During my senor year of high school, I find myself ready to graduate, with no sure plans. I knew that I wanted to attend college, but was uncertain of my career path.  The only certainty I had was my passion for music. I wanted to be a musician. However, I was continuously reminded that becoming a musician was not a real career. Fast forward 10 years later. I now find myself standing in front of a class full of juniors and seniors, asking that age-old question. What do you want to do with your life? As I am surveying the room I see this look of confusion across their faces, as if no one has ever sat down with them to have this conversation.  Many, like myself at that age, were uncertain of their future and had no clue on what they were going to do after they high school.  That’s when a voice from the back of the classroom asks “what do you do?” I reply, I am a musician from Memphis, Tennessee. A musician who not only writes and produces music but takes time to mentor inner city youth through music.  After hearing this, side conversations immediately ceased and the students became engaged and wanted to hear more! It was at this time, I realized that I had captured their attention and made it okay for them to dream again. It was evident they were inspired by someone they personally identified with, who is using music as a real career.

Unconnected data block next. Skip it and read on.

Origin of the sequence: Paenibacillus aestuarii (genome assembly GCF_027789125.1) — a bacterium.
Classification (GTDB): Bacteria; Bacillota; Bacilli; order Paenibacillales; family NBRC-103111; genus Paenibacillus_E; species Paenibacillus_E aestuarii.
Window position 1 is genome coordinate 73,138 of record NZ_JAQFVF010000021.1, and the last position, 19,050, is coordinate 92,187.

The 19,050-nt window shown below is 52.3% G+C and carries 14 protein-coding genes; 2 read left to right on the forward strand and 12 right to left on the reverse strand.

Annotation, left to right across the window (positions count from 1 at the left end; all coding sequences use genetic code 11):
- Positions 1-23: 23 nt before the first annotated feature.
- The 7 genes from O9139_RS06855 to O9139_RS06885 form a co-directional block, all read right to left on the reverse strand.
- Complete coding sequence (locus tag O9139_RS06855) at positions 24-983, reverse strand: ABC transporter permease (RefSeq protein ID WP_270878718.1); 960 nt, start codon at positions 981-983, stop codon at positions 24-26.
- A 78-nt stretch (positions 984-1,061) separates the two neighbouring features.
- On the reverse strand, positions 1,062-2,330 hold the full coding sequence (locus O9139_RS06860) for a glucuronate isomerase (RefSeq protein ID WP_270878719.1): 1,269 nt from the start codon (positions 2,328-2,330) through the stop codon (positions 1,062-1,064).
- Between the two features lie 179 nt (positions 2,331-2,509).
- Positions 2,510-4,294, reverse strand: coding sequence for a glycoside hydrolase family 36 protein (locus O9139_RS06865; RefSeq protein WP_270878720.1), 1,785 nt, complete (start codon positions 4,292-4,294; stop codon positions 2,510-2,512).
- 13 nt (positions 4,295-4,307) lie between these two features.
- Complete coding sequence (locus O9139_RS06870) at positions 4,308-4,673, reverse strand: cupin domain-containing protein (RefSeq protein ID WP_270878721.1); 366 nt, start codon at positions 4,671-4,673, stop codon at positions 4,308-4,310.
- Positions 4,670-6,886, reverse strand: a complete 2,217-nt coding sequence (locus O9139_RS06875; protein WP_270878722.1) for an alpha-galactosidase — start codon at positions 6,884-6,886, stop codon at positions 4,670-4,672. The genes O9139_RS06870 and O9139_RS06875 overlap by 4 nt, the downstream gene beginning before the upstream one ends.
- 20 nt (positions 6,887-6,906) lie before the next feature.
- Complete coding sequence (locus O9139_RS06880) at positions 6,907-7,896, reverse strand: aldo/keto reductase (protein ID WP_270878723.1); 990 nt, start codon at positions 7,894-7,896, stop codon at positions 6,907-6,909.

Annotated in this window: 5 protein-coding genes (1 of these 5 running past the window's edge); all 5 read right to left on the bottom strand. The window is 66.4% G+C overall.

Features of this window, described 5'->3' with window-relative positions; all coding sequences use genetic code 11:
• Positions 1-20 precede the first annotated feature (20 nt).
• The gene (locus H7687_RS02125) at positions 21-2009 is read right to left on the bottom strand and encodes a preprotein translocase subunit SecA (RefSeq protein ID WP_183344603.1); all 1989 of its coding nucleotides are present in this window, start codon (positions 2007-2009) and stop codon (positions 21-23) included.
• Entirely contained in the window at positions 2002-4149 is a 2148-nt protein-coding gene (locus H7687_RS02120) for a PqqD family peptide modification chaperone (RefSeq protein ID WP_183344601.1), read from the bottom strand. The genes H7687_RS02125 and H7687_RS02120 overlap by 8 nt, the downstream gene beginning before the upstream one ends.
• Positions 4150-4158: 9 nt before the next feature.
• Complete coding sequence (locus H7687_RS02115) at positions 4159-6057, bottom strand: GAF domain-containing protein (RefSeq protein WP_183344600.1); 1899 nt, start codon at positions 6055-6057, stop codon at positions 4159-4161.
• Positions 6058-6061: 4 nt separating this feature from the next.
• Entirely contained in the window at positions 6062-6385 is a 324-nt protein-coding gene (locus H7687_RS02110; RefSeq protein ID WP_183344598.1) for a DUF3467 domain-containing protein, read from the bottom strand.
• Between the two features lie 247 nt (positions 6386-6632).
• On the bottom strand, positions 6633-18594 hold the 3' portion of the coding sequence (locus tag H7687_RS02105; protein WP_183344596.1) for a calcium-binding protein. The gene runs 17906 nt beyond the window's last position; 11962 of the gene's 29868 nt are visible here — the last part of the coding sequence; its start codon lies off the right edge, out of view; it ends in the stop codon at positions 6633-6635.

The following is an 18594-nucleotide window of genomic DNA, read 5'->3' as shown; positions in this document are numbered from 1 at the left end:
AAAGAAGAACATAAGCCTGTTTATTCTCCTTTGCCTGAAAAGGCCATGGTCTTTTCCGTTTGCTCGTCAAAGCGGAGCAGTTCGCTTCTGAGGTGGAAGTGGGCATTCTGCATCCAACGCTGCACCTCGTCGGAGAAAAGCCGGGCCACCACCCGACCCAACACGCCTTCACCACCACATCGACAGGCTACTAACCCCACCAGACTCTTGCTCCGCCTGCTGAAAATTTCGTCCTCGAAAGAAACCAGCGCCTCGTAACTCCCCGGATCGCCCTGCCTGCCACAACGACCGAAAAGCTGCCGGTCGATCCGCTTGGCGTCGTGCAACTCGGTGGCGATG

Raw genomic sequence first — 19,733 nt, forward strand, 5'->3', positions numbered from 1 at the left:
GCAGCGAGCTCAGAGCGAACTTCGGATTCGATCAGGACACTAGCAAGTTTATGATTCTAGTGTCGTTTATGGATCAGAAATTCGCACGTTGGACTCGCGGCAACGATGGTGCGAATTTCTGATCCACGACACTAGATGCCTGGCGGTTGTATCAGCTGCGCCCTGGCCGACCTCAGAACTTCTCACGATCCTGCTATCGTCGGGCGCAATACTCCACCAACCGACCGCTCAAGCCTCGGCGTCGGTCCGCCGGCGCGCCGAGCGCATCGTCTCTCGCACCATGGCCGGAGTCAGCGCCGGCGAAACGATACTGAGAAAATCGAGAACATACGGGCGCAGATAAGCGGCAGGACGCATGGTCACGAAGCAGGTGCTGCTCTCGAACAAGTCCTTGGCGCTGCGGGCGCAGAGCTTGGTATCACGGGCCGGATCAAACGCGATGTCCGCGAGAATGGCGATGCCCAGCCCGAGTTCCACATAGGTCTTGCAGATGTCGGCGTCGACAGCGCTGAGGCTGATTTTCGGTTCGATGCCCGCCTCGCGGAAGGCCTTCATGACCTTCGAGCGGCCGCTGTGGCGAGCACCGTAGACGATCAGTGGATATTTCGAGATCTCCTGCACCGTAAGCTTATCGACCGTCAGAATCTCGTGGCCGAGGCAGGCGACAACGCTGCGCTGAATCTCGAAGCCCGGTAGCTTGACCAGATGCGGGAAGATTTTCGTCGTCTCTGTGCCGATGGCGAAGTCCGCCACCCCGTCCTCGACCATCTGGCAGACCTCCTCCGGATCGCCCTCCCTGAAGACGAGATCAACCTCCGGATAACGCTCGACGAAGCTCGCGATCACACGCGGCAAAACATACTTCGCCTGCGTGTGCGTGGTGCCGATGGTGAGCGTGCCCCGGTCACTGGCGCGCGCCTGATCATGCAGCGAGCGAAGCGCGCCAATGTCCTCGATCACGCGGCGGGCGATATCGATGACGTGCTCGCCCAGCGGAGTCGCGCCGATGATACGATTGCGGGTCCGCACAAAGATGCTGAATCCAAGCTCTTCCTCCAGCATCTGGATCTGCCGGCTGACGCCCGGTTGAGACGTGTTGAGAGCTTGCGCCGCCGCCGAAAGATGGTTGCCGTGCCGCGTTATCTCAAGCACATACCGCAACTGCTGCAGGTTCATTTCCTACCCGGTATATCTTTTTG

My teaching philosophy is to help students to get excited about their future by making sure they are mentally and physically prepared for the world. I believe in showing them the road to take and equipping them with the knowledge to make wiser choices, while encouraging and motivating them to step outside of their comfort zone to get involved. I call this “getting comfortable with the uncomfortable.” Challenging them to never give up when they fail. Failure is a necessary for success. Dust yourself off and try again!  Helping them to understand that “It’s okay to be different” by encouraging individuality and imagination and also giving them assignments that endorse creativity.



Rapper/ songwriter/producer Chris Franceschi is not just using his talents to make his mark in the music industry. For the past three years, he has worked diligently to create opportunities for students to learn about the music industry as a mentor with MMI. Franceschi is currently mentoring at Memphis Catholic and St. John’s Catholic, a predominantly African American and Hispanic private school with a rich history in the community. Prior to working with MMI, he served as an Outreach Educator with Methodist Le Bonheur Children’s Hospital for six years. Now, this community leader has found a way to merge his two passions – mentoring and music all thanks to Memphis Music Initiative.